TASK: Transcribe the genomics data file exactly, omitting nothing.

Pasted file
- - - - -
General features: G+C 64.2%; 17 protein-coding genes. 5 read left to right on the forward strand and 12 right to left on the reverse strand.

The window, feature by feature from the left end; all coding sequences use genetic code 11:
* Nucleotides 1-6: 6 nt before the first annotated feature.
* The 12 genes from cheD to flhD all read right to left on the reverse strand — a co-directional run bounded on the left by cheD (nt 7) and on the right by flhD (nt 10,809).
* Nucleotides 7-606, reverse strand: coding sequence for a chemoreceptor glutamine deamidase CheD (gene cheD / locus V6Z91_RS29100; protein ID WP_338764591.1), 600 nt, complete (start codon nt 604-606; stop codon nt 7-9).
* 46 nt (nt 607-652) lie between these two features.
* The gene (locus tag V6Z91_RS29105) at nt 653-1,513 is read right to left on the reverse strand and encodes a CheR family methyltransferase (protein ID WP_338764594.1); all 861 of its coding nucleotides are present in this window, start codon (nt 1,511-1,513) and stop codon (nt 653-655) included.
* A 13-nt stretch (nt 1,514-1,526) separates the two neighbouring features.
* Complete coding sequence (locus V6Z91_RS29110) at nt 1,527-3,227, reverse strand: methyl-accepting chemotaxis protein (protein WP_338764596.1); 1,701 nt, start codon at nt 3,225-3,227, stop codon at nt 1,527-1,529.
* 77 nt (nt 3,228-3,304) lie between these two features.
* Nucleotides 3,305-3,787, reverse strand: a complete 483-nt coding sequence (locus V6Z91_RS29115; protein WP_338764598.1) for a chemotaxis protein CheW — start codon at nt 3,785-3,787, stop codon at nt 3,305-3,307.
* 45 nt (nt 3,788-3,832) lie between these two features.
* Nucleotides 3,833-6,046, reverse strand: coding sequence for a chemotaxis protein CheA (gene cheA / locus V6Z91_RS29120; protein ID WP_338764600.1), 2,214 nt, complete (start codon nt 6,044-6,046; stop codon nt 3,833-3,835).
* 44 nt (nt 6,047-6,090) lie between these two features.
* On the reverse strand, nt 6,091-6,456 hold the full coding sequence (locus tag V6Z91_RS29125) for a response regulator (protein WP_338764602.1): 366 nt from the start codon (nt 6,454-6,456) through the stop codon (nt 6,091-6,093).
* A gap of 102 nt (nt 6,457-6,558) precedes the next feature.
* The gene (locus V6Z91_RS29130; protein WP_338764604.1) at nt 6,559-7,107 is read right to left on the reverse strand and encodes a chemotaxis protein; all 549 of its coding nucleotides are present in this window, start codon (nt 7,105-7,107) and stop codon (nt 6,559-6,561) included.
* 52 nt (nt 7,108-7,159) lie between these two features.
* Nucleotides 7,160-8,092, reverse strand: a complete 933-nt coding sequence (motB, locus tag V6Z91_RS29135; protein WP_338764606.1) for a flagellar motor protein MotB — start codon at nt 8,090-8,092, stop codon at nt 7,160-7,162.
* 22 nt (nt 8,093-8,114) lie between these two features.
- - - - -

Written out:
General features: G+C 64.2%; 17 protein-coding genes. 5 read left to right on the forward strand and 12 right to left on the reverse strand.

The window, feature by feature from the left end; all coding sequences use genetic code 11:
* Nucleotides 1-6: 6 nt before the first annotated feature.
* The 12 genes from cheD to flhD all read right to left on the reverse strand — a co-directional run bounded on the left by cheD (nt 7) and on the right by flhD (nt 10,809).
* Nucleotides 7-606, reverse strand: coding sequence for a chemoreceptor glutamine deamidase CheD (gene cheD / locus V6Z91_RS29100; protein ID WP_338764591.1), 600 nt, complete (start codon nt 604-606; stop codon nt 7-9).
* 46 nt (nt 607-652) lie between these two features.
* The gene (locus tag V6Z91_RS29105) at nt 653-1,513 is read right to left on the reverse strand and encodes a CheR family methyltransferase (protein ID WP_338764594.1); all 861 of its coding nucleotides are present in this window, start codon (nt 1,511-1,513) and stop codon (nt 653-655) included.
* A 13-nt stretch (nt 1,514-1,526) separates the two neighbouring features.
* Complete coding sequence (locus V6Z91_RS29110) at nt 1,527-3,227, reverse strand: methyl-accepting chemotaxis protein (protein WP_338764596.1); 1,701 nt, start codon at nt 3,225-3,227, stop codon at nt 1,527-1,529.
* 77 nt (nt 3,228-3,304) lie between these two features.
* Nucleotides 3,305-3,787, reverse strand: a complete 483-nt coding sequence (locus V6Z91_RS29115; protein WP_338764598.1) for a chemotaxis protein CheW — start codon at nt 3,785-3,787, stop codon at nt 3,305-3,307.
* 45 nt (nt 3,788-3,832) lie between these two features.
* Nucleotides 3,833-6,046, reverse strand: coding sequence for a chemotaxis protein CheA (gene cheA / locus V6Z91_RS29120; protein ID WP_338764600.1), 2,214 nt, complete (start codon nt 6,044-6,046; stop codon nt 3,833-3,835).
* 44 nt (nt 6,047-6,090) lie between these two features.
* On the reverse strand, nt 6,091-6,456 hold the full coding sequence (locus tag V6Z91_RS29125) for a response regulator (protein WP_338764602.1): 366 nt from the start codon (nt 6,454-6,456) through the stop codon (nt 6,091-6,093).
* A gap of 102 nt (nt 6,457-6,558) precedes the next feature.
* The gene (locus V6Z91_RS29130; protein WP_338764604.1) at nt 6,559-7,107 is read right to left on the reverse strand and encodes a chemotaxis protein; all 549 of its coding nucleotides are present in this window, start codon (nt 7,105-7,107) and stop codon (nt 6,559-6,561) included.
* 52 nt (nt 7,108-7,159) lie between these two features.
* Nucleotides 7,160-8,092, reverse strand: a complete 933-nt coding sequence (motB, locus tag V6Z91_RS29135; protein WP_338764606.1) for a flagellar motor protein MotB — start codon at nt 8,090-8,092, stop codon at nt 7,160-7,162.
* 22 nt (nt 8,093-8,114) lie between these two features.